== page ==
Friday, September 5, 2008

Learning Arabic

This school year, the last year of classes for my Ph.D. program, I am adding one more language to my inventory: Arabic. The class is a combined grad-undergrad class, so it is moving pretty slowly. Just as well, considering all the work I have to do for my three heavy-duty classes. Although I am no expert on Arabic yet, I have found a couple of useful study tips. Actually, they are useful when studying any language, though the details will vary.

Specifically, when you are learning verbs, learn all the principal parts for each from the very beginning. In Arabic, these are the perfect, the imperfect and the verbal noun. If you don't learn all of these from lesson 1, you will get to lesson 11 and suddenly find that you have to learn a long list of verbal noun forms for all the verbs you have already covered. And if you don't learn the imperfect forms, you'll have all those dumped on you in lesson 12. (These lesson numbers are from Wheeler Thackston's text, but the principle applies regardless of which book you are using.)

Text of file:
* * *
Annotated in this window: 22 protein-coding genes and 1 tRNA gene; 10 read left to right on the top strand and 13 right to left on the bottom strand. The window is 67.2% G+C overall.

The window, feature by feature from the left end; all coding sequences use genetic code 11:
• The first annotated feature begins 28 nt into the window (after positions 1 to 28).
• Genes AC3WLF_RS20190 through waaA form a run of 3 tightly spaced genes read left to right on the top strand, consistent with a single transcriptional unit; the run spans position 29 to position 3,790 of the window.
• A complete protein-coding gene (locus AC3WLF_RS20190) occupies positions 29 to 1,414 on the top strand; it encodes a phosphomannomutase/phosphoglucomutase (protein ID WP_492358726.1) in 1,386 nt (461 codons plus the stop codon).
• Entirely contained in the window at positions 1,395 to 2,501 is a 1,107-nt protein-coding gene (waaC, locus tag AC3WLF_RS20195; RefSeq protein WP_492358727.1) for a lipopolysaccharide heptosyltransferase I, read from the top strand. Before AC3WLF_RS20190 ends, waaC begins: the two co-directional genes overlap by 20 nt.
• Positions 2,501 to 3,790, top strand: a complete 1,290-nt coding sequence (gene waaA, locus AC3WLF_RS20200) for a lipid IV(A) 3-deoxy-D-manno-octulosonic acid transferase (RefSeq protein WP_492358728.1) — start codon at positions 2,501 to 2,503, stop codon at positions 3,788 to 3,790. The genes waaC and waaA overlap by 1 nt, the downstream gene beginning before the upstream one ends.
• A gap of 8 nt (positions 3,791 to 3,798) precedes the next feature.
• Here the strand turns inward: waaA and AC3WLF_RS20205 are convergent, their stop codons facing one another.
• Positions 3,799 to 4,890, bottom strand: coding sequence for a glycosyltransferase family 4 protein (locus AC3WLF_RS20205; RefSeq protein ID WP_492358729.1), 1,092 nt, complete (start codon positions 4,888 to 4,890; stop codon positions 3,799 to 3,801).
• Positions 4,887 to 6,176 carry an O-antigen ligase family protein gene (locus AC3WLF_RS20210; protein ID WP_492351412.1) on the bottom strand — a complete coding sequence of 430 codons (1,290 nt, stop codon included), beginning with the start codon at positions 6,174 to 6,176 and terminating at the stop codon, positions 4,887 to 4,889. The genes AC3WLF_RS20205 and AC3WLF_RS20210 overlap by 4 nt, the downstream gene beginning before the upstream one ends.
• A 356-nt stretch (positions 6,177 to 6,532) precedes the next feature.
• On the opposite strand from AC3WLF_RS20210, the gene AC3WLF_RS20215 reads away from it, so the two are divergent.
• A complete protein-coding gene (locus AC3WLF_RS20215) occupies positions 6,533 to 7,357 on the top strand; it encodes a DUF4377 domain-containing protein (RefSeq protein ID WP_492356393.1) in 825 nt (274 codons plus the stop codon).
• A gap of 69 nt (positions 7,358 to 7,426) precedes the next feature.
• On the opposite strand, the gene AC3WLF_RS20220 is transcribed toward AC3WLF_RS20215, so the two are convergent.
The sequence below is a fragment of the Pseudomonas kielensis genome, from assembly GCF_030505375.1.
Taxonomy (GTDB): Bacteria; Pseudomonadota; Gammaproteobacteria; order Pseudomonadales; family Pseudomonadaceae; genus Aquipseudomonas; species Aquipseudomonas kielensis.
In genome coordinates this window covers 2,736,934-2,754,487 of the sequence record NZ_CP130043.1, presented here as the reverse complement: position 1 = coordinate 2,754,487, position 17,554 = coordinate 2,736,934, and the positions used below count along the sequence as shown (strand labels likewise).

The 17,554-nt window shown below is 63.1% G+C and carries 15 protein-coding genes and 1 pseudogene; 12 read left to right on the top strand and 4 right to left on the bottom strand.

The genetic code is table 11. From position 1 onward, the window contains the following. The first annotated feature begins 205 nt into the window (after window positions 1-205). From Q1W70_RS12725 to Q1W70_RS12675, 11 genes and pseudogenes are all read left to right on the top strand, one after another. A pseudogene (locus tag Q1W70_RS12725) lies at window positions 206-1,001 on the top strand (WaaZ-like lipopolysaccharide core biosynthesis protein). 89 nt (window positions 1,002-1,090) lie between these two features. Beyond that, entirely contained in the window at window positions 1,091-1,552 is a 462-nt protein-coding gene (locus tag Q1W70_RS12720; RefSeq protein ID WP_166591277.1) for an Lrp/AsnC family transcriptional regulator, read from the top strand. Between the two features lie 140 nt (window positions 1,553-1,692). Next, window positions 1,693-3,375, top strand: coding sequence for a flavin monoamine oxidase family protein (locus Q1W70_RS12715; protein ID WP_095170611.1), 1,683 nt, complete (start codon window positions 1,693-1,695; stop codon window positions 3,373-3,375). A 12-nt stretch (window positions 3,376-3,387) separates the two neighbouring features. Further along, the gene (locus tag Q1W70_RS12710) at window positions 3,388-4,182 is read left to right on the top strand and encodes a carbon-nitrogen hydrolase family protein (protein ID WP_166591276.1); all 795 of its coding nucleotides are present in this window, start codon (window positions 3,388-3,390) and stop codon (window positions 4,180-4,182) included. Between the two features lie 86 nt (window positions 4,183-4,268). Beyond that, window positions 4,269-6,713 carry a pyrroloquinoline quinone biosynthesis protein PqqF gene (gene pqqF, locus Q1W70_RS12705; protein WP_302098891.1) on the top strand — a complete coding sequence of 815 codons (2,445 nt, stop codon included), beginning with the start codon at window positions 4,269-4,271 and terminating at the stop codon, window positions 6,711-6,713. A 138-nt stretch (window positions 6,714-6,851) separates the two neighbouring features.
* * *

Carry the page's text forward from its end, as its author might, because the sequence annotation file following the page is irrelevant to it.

When learning nouns, you need to learn the singular and the plural. Some nouns have two plurals: "sound" and "broken." Some have just one or the other. But if you don't learn them from the beginning, you will presently find yourself presented with a long list of plurals to memorize.

1 comment:

AAAAAAAAAAron J said...

I can't agree more on what you said about the verbs. In fact, I intended to voice the same argument in a review I did on "How to Speak, Read, and Write Persian" on amazon.com, although I didn't specify "learn the verbs' principal parts". Instead, I just gave a description on how to use the book to get the most out of it in a fairly natural way.

The fact is, if the book doesn't present the various forms of the verbs from the start, and progress from there, like you said, you'll be trapped in learning all the forms (of a great many different verbs) all in one sitting within that specified chapter. You can cram for exams--like I had to several times--but as for the value of retaining all that information long term, it's not practical.